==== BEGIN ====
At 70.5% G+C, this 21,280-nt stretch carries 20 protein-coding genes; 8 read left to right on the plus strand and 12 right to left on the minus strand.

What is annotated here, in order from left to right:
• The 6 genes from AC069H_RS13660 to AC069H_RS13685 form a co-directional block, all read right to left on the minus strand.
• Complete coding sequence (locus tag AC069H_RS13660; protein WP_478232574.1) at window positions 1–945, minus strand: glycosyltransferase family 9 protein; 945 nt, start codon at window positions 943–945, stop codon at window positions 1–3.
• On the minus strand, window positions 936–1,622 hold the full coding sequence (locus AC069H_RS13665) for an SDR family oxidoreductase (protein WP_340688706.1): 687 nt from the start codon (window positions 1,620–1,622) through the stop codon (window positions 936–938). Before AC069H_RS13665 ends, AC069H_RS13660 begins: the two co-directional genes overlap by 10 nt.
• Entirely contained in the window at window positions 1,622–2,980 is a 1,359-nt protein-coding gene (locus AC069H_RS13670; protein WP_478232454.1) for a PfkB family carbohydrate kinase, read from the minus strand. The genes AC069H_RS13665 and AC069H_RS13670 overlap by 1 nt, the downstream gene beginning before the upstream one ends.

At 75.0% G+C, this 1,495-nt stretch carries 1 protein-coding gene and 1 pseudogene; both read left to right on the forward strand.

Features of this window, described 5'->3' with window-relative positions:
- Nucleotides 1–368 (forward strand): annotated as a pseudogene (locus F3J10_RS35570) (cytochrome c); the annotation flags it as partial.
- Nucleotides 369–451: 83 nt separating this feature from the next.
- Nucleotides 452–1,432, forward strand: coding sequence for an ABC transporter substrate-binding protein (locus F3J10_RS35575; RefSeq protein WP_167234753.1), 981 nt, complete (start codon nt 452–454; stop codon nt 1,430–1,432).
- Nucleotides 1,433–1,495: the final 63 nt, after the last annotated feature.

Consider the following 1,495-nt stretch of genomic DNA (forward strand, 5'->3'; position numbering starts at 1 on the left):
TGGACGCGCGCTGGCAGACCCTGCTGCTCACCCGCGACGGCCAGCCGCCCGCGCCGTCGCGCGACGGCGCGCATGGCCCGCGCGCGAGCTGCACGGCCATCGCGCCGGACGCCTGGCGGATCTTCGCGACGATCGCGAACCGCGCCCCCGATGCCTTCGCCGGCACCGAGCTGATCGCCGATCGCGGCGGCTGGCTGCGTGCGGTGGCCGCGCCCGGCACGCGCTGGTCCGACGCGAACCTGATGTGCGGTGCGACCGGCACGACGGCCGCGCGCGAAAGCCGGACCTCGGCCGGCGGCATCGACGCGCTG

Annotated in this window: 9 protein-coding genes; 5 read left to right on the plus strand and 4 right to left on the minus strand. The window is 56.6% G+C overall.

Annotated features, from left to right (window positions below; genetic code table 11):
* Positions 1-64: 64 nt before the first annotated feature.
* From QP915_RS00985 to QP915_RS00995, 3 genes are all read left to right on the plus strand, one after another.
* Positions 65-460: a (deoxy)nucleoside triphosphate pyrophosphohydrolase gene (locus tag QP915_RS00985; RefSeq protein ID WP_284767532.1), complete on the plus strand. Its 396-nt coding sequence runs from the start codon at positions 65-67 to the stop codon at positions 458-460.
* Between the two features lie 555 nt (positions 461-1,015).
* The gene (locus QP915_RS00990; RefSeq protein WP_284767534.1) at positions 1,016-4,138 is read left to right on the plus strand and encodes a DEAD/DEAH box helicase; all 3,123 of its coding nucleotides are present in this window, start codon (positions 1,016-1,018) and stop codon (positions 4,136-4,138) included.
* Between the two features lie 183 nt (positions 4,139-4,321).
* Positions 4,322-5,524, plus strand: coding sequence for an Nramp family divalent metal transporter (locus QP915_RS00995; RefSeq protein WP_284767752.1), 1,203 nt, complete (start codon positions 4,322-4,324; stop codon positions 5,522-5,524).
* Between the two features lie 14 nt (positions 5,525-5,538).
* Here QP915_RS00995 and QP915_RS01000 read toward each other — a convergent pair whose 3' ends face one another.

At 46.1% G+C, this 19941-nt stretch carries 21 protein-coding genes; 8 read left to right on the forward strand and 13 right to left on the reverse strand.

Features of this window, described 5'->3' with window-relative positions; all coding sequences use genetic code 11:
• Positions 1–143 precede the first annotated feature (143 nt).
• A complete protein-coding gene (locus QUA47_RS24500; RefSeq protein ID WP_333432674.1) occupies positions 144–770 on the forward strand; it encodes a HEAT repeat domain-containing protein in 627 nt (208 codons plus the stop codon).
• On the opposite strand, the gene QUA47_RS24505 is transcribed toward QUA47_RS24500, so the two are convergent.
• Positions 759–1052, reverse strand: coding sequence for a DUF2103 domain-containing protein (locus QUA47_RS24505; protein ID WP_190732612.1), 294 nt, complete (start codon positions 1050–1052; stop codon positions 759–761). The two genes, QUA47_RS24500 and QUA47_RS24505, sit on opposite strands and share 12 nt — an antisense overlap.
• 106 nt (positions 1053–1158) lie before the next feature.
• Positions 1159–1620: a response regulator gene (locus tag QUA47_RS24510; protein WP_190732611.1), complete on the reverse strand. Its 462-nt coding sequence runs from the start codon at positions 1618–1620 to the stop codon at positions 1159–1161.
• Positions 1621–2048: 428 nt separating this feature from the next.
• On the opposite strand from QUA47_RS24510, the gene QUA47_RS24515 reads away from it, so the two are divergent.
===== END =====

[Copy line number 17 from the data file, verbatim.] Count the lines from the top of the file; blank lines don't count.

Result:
* Positions 1-64: 64 nt before the first annotated feature.